Fresh: Negronne, Black Madeira, Lattarula, Petite Negra.

Drying/fresh: Celeste, Adratic, Sierra, Kadota, and Black Mission.

Thanks for all the help!

The Fruitnut

    Bookmark   May 2, 2006 at 10:23PM
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gene_washdc(zone 5a)

I picked up some dried figs at the supermarket this weekend, and opened it up last night. They were the most perfect dried figs I've ever had. Sweet, plump, just the right moisture content -- not too dry and tough, nor too moist and mushy. It was the store brand (Giant), organic, dried Turkish figs. I hate to say this, but I've always ranked Turkish dried figs the best, Greek second, and Californian a distant third.

    Bookmark   May 9, 2006 at 8:42AM
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capumastru(z6NJ)

Hate to rain on your parade, by my love for figs starts with the fresh in the morning right off the tree. Second choice is the ones I froze from last year's crop, thawed of course. Third is the dried Turkish imports. They just have a passion for doing it right.
The cooked and frozen ones are far superior to dried, but that of course is a personal biased opinion. Don't get me wrong I put away (eaten) more than my share of dried figs, actually they kinda fill the quick energy spike when I'm too lazy to thaw out a package of frozen ones. Ever since we discovered the freezing method we have never thrown a fig away, anything we can't eat is cooked up and frozen that same day. Even bought an extra freezer just for figs and other good things like frozen cooked whole tomatoes and frozen cooked cardoons.
As for the best variety, whatever tastes good fresh will be better frozen and thawed to eat, or just on top of some vanilla ice cream.
Filipo

    Bookmark   May 14, 2006 at 9:57PM
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kcbeave(z7 GA)

How do you cook and freeze figs? Sounds like what I need to do this year.

Thanks

    Bookmark   January 5, 2007 at 9:09PM
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gorgi(z7a_NJ)

Fresh figs rule...

    Bookmark   January 6, 2007 at 12:14AM
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chills71(Zone 6b Mi)

In each bag of figlets (sorry can't recall the brand) there is usually 3-4 wonderful, amazingly great dried figs. The rest are ok, good for a quick snack if your energy is running low.

I bought a bag of "tender dried figs" the same company also makes other "tender dried" fruits and these were quite good. I can't remember where I got them, though.

The white dried figs, that one finds dried into rings in grocery stores, are barely palatable in my opinion. I find the skins too tough and the flavor runs from good through mealy (with more of them running mealy than good).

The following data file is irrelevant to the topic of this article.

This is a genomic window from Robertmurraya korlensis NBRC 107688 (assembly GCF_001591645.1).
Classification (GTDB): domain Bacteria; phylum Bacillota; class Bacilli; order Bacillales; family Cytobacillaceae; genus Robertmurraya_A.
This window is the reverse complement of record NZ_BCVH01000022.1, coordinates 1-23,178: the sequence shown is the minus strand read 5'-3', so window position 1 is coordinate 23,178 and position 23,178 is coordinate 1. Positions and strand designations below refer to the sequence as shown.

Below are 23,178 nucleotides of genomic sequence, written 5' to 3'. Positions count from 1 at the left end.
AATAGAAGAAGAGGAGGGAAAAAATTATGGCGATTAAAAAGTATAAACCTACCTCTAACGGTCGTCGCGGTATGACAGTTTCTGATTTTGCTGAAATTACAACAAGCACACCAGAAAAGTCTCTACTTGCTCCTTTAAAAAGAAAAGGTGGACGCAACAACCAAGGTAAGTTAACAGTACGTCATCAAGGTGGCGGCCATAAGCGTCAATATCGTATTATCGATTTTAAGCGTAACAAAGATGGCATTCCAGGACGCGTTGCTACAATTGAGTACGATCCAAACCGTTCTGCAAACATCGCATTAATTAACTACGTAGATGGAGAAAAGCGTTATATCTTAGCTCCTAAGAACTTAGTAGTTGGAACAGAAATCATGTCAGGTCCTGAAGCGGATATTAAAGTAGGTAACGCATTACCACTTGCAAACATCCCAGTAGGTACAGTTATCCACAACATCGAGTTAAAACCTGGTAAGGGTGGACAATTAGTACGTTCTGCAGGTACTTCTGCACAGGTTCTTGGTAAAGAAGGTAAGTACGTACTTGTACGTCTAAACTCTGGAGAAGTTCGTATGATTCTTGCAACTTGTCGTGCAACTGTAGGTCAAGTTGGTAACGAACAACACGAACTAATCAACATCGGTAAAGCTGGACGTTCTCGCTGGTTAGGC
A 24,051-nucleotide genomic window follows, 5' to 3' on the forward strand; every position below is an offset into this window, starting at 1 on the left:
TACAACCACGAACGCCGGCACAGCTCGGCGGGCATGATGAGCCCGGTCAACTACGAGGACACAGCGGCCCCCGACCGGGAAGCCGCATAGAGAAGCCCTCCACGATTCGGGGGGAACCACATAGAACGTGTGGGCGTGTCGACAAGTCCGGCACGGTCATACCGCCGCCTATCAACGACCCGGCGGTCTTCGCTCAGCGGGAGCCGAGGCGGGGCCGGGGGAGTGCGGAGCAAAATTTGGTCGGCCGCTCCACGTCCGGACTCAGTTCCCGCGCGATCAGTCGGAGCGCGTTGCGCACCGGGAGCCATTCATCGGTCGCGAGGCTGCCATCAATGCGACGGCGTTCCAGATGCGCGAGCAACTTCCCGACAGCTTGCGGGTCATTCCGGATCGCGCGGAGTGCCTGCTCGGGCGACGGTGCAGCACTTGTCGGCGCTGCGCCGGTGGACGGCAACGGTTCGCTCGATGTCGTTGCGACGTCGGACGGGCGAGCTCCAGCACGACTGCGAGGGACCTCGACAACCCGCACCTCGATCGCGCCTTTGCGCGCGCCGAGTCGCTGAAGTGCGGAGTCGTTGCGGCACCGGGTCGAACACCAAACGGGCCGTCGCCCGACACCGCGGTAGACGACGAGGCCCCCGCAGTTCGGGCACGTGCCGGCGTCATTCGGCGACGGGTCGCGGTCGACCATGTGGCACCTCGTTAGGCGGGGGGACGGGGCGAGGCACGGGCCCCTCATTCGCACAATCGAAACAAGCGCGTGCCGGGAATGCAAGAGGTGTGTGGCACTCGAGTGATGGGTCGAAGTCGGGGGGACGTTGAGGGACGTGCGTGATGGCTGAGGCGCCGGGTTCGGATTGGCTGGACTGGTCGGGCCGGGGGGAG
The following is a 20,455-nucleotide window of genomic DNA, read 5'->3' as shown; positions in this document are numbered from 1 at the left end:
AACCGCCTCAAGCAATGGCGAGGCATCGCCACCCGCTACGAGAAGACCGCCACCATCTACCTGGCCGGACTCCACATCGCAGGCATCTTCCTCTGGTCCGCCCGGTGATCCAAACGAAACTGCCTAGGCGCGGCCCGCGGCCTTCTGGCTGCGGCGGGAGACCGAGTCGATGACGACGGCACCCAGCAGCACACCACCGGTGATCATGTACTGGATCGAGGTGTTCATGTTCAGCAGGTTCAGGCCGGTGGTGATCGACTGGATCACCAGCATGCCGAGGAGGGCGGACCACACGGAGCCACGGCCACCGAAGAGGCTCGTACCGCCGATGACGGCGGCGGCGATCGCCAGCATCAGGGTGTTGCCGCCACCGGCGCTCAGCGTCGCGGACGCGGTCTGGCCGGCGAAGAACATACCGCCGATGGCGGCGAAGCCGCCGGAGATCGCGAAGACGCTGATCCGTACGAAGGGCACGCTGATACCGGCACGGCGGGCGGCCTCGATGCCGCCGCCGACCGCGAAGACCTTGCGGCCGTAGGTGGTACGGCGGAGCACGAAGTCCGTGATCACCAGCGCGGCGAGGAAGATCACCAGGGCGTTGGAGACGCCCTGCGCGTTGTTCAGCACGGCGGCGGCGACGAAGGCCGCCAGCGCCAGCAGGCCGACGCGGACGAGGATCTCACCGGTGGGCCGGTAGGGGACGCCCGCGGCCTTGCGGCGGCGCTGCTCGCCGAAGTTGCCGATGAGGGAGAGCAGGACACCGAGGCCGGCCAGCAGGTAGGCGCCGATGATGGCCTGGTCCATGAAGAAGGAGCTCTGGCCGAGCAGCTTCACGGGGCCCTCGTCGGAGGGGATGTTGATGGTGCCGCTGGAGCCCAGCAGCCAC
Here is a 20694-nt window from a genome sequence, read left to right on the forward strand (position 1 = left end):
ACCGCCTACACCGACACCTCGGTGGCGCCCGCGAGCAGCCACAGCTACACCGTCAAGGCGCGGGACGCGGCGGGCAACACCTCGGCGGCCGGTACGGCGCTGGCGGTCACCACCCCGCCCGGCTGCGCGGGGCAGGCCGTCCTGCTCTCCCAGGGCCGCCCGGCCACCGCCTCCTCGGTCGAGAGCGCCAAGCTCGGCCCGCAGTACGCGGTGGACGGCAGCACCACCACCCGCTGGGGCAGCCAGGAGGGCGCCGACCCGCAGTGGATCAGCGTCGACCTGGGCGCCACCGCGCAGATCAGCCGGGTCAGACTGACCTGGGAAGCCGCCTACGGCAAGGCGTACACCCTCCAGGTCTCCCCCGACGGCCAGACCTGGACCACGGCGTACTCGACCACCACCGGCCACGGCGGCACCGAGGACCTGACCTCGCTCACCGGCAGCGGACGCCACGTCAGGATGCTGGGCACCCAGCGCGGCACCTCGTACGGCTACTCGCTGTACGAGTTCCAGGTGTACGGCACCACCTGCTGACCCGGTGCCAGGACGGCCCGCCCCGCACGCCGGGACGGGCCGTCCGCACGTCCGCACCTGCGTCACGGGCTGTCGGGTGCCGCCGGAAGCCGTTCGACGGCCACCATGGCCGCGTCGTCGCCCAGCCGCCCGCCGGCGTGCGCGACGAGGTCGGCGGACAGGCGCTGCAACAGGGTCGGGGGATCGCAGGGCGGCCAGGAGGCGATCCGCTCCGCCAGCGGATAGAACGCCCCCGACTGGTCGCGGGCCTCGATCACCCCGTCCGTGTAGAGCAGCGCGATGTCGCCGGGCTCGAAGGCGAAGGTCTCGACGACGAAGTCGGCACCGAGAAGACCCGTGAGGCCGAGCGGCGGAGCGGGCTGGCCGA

~Chills

    Bookmark   January 6, 2007 at 9:38PM
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bjs496

I tried a dried fig in the bulk food section of Whole Foods in Princeton tonight. It was labeled "Calimyrna" and was surprisingly good. The skin was not tough and the fig was sweet.

~james

    Bookmark   January 6, 2007 at 11:41PM
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vern_2006(7)

My mother- in law bought a bag of Mission figs by Dole from the grocery store a week or so ago. I tried one and found it tasteless. The ones I dried this summer were much better.

Vern

    Bookmark   January 7, 2007 at 12:40PM
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pitangadiego(San Diego, CA)

Vern, the ones in the store were not really ripe. If they had been fully ripe, they wouldn't stay fresh long enough to get them through the food supply chain to you without spoiling.

    Bookmark   January 7, 2007 at 6:16PM
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mountainman0826(z8B TX)

The dried figs distributed by Sunmaid (Calimyrna and Mission) are pretty good, although, as Jon and Vern say, still not as good as the ones you dry yourself! (assuming that the figs don't sour while you're drying them.) They are good for satisfying a fig craving in the winter when there are no other figs to be had. The best dried figs I have ever had were brought from Turkey and given to me as a gift by some friends who live there. The figs are no doubt of the "smyrna" group and probably require caprification. The figs were very nutty and flavorful like the calimyrna, but appeared to have been dried in a slightly more mature condition.

    Bookmark   January 7, 2007 at 7:44PM
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elder(6VA)

fruitnut - what kinds of fresh figs have you eaten that you don't like fresh figs? Were they truly fresh figs, ripened on the tree?.....Elder

    Bookmark   January 7, 2007 at 11:49PM